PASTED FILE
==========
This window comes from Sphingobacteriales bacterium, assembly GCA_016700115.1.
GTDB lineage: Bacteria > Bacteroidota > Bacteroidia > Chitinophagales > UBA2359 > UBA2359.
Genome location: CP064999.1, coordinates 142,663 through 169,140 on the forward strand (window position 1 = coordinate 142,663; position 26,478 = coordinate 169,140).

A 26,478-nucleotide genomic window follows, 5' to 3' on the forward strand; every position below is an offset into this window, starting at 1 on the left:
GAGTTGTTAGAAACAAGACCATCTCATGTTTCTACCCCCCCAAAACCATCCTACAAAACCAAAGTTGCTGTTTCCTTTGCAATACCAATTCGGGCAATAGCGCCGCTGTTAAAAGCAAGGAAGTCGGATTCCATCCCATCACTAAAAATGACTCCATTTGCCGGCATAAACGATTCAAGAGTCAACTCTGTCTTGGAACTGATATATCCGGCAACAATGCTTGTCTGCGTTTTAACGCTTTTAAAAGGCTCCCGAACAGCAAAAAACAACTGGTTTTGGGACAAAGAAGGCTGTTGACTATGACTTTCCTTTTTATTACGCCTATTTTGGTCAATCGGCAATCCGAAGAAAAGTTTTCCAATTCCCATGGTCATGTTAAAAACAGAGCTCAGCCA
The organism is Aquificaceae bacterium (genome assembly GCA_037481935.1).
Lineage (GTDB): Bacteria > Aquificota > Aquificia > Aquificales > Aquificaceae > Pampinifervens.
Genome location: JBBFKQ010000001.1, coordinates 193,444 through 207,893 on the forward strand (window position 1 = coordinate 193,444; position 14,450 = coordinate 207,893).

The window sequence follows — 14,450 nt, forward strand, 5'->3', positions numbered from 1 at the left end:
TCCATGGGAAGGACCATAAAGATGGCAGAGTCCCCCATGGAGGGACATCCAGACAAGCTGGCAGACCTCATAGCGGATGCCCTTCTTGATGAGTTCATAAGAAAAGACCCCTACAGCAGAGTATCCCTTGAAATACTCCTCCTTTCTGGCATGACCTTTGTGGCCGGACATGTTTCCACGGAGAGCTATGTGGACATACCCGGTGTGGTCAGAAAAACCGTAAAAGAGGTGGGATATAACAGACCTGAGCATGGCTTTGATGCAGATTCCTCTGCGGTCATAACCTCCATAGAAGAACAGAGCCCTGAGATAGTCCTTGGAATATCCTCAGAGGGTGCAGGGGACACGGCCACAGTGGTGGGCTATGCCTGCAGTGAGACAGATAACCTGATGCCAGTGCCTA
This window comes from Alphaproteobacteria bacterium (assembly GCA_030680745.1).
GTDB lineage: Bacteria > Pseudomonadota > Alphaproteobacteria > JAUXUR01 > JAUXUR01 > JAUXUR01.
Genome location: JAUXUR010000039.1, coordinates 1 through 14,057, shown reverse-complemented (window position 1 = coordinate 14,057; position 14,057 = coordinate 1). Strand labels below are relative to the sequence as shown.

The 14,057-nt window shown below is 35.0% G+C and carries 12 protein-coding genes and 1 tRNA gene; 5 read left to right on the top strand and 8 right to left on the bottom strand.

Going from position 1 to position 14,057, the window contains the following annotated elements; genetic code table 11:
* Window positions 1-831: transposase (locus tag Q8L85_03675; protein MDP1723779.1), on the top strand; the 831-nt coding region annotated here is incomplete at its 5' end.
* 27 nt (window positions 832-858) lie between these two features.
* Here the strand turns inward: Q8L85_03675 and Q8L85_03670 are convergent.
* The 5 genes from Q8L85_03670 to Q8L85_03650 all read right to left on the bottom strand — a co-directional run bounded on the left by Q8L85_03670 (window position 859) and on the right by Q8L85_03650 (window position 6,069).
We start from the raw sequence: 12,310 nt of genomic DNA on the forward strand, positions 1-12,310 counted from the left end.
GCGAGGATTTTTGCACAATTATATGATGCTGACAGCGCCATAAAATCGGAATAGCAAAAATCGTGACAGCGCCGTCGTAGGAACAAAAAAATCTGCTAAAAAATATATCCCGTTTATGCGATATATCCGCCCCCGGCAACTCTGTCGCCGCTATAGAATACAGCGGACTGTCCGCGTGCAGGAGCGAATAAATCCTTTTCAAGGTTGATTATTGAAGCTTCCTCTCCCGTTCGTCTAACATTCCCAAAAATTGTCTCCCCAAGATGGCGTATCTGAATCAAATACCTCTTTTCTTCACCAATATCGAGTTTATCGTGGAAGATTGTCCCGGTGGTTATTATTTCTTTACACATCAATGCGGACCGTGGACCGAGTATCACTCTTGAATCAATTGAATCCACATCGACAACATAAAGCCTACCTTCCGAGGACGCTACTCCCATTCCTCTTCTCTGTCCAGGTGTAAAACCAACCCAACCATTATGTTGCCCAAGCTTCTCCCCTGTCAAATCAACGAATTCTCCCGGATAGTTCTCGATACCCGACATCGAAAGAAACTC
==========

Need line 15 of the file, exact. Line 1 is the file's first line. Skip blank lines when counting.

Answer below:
Going from position 1 to position 14,057, the window contains the following annotated elements; genetic code table 11: